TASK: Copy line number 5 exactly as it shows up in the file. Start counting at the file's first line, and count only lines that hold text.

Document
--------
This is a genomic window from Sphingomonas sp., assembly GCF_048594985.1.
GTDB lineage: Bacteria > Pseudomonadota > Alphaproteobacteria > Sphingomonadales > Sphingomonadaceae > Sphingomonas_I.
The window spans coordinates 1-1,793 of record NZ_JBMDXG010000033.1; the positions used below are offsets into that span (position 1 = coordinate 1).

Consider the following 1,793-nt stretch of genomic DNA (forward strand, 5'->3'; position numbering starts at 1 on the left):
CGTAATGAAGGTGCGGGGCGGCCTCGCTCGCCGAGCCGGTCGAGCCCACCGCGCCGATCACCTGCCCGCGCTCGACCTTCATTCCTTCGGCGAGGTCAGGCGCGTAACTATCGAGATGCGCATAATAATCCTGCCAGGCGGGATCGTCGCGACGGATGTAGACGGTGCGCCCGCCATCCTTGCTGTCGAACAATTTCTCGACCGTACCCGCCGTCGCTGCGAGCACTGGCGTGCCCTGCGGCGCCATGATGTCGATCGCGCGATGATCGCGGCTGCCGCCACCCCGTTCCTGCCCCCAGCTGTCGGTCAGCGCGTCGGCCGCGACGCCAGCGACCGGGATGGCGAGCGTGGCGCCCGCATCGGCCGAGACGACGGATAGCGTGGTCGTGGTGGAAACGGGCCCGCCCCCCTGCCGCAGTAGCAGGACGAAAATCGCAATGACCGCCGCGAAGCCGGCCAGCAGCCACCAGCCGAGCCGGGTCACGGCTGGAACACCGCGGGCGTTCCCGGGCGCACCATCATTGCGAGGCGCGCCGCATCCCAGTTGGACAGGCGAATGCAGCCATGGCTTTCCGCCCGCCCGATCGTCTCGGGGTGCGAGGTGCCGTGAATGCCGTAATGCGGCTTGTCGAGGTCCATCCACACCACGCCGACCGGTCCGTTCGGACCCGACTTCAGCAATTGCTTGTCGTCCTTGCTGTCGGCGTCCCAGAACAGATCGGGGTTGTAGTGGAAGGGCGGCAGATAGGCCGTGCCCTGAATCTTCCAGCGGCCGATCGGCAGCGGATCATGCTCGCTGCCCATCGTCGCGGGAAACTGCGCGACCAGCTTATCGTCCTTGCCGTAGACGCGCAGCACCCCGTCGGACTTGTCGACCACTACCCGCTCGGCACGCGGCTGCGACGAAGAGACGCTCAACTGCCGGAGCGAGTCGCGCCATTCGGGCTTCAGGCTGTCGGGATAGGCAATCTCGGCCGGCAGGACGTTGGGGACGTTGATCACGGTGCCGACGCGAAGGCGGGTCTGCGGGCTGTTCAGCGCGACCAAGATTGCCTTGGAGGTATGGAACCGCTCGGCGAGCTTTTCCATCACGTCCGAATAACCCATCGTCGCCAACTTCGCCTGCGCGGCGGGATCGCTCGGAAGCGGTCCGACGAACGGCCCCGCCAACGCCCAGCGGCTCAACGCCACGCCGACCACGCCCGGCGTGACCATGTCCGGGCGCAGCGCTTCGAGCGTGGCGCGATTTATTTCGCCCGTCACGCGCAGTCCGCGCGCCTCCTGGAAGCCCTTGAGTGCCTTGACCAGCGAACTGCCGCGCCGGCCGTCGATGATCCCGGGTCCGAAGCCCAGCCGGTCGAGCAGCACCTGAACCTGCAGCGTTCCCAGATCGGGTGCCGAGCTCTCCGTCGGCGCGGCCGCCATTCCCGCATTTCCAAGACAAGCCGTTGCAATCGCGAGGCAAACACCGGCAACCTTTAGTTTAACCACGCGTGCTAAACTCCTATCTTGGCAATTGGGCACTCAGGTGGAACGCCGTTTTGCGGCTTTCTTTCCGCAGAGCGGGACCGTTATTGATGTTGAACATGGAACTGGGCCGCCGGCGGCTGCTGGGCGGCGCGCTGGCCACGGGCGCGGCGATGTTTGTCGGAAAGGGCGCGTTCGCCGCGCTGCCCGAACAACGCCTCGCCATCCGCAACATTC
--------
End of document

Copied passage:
CGTAATGAAGGTGCGGGGCGGCCTCGCTCGCCGAGCCGGTCGAGCCCACCGCGCCGATCACCTGCCCGCGCTCGACCTTCATTCCTTCGGCGAGGTCAGGCGCGTAACTATCGAGATGCGCATAATAATCCTGCCAGGCGGGATCGTCGCGACGGATGTAGACGGTGCGCCCGCCATCCTTGCTGTCGAACAATTTCTCGACCGTACCCGCCGTCGCTGCGAGCACTGGCGTGCCCTGCGGCGCCATGATGTCGATCGCGCGATGATCGCGGCTGCCGCCACCCCGTTCCTGCCCCCAGCTGTCGGTCAGCGCGTCGGCCGCGACGCCAGCGACCGGGATGGCGAGCGTGGCGCCCGCATCGGCCGAGACGACGGATAGCGTGGTCGTGGTGGAAACGGGCCCGCCCCCCTGCCGCAGTAGCAGGACGAAAATCGCAATGACCGCCGCGAAGCCGGCCAGCAGCCACCAGCCGAGCCGGGTCACGGCTGGAACACCGCGGGCGTTCCCGGGCGCACCATCATTGCGAGGCGCGCCGCATCCCAGTTGGACAGGCGAATGCAGCCATGGCTTTCCGCCCGCCCGATCGTCTCGGGGTGCGAGGTGCCGTGAATGCCGTAATGCGGCTTGTCGAGGTCCATCCACACCACGCCGACCGGTCCGTTCGGACCCGACTTCAGCAATTGCTTGTCGTCCTTGCTGTCGGCGTCCCAGAACAGATCGGGGTTGTAGTGGAAGGGCGGCAGATAGGCCGTGCCCTGAATCTTCCAGCGGCCGATCGGCAGCGGATCATGCTCGCTGCCCATCGTCGCGGGAAACTGCGCGACCAGCTTATCGTCCTTGCCGTAGACGCGCAGCACCCCGTCGGACTTGTCGACCACTACCCGCTCGGCACGCGGCTGCGACGAAGAGACGCTCAACTGCCGGAGCGAGTCGCGCCATTCGGGCTTCAGGCTGTCGGGATAGGCAATCTCGGCCGGCAGGACGTTGGGGACGTTGATCACGGTGCCGACGCGAAGGCGGGTCTGCGGGCTGTTCAGCGCGACCAAGATTGCCTTGGAGGTATGGAACCGCTCGGCGAGCTTTTCCATCACGTCCGAATAACCCATCGTCGCCAACTTCGCCTGCGCGGCGGGATCGCTCGGAAGCGGTCCGACGAACGGCCCCGCCAACGCCCAGCGGCTCAACGCCACGCCGACCACGCCCGGCGTGACCATGTCCGGGCGCAGCGCTTCGAGCGTGGCGCGATTTATTTCGCCCGTCACGCGCAGTCCGCGCGCCTCCTGGAAGCCCTTGAGTGCCTTGACCAGCGAACTGCCGCGCCGGCCGTCGATGATCCCGGGTCCGAAGCCCAGCCGGTCGAGCAGCACCTGAACCTGCAGCGTTCCCAGATCGGGTGCCGAGCTCTCCGTCGGCGCGGCCGCCATTCCCGCATTTCCAAGACAAGCCGTTGCAATCGCGAGGCAAACACCGGCAACCTTTAGTTTAACCACGCGTGCTAAACTCCTATCTTGGCAATTGGGCACTCAGGTGGAACGCCGTTTTGCGGCTTTCTTTCCGCAGAGCGGGACCGTTATTGATGTTGAACATGGAACTGGGCCGCCGGCGGCTGCTGGGCGGCGCGCTGGCCACGGGCGCGGCGATGTTTGTCGGAAAGGGCGCGTTCGCCGCGCTGCCCGAACAACGCCTCGCCATCCGCAACATTC